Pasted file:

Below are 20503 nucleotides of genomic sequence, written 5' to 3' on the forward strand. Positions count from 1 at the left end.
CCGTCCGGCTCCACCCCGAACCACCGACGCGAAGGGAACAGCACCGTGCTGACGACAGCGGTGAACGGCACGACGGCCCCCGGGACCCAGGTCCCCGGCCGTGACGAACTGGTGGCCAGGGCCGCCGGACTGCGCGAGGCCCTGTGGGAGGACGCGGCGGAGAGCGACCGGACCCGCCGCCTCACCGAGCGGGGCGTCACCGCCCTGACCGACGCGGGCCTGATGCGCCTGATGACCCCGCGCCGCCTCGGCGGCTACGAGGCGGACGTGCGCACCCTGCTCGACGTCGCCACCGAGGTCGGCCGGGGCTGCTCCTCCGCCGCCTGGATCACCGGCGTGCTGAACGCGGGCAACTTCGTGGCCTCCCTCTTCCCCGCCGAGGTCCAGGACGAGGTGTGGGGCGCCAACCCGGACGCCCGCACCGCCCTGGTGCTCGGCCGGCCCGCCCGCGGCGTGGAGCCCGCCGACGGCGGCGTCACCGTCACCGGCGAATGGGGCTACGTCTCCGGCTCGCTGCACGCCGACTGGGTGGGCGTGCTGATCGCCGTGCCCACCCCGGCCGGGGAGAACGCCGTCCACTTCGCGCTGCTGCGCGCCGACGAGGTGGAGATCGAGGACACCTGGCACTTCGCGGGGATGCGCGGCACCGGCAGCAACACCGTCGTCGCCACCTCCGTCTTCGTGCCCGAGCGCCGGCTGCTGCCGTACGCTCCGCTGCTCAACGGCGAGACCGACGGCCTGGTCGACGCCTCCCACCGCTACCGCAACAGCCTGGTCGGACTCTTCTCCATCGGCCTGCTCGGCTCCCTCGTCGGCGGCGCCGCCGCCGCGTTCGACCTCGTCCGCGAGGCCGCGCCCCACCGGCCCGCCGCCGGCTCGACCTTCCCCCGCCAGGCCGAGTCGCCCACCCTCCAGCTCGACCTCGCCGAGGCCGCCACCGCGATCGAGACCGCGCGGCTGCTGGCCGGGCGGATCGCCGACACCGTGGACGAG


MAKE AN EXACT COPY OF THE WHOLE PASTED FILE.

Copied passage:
Below are 20503 nucleotides of genomic sequence, written 5' to 3' on the forward strand. Positions count from 1 at the left end.
CCGTCCGGCTCCACCCCGAACCACCGACGCGAAGGGAACAGCACCGTGCTGACGACAGCGGTGAACGGCACGACGGCCCCCGGGACCCAGGTCCCCGGCCGTGACGAACTGGTGGCCAGGGCCGCCGGACTGCGCGAGGCCCTGTGGGAGGACGCGGCGGAGAGCGACCGGACCCGCCGCCTCACCGAGCGGGGCGTCACCGCCCTGACCGACGCGGGCCTGATGCGCCTGATGACCCCGCGCCGCCTCGGCGGCTACGAGGCGGACGTGCGCACCCTGCTCGACGTCGCCACCGAGGTCGGCCGGGGCTGCTCCTCCGCCGCCTGGATCACCGGCGTGCTGAACGCGGGCAACTTCGTGGCCTCCCTCTTCCCCGCCGAGGTCCAGGACGAGGTGTGGGGCGCCAACCCGGACGCCCGCACCGCCCTGGTGCTCGGCCGGCCCGCCCGCGGCGTGGAGCCCGCCGACGGCGGCGTCACCGTCACCGGCGAATGGGGCTACGTCTCCGGCTCGCTGCACGCCGACTGGGTGGGCGTGCTGATCGCCGTGCCCACCCCGGCCGGGGAGAACGCCGTCCACTTCGCGCTGCTGCGCGCCGACGAGGTGGAGATCGAGGACACCTGGCACTTCGCGGGGATGCGCGGCACCGGCAGCAACACCGTCGTCGCCACCTCCGTCTTCGTGCCCGAGCGCCGGCTGCTGCCGTACGCTCCGCTGCTCAACGGCGAGACCGACGGCCTGGTCGACGCCTCCCACCGCTACCGCAACAGCCTGGTCGGACTCTTCTCCATCGGCCTGCTCGGCTCCCTCGTCGGCGGCGCCGCCGCCGCGTTCGACCTCGTCCGCGAGGCCGCGCCCCACCGGCCCGCCGCCGGCTCGACCTTCCCCCGCCAGGCCGAGTCGCCCACCCTCCAGCTCGACCTCGCCGAGGCCGCCACCGCGATCGAGACCGCGCGGCTGCTGGCCGGGCGGATCGCCGACACCGTGGACGAG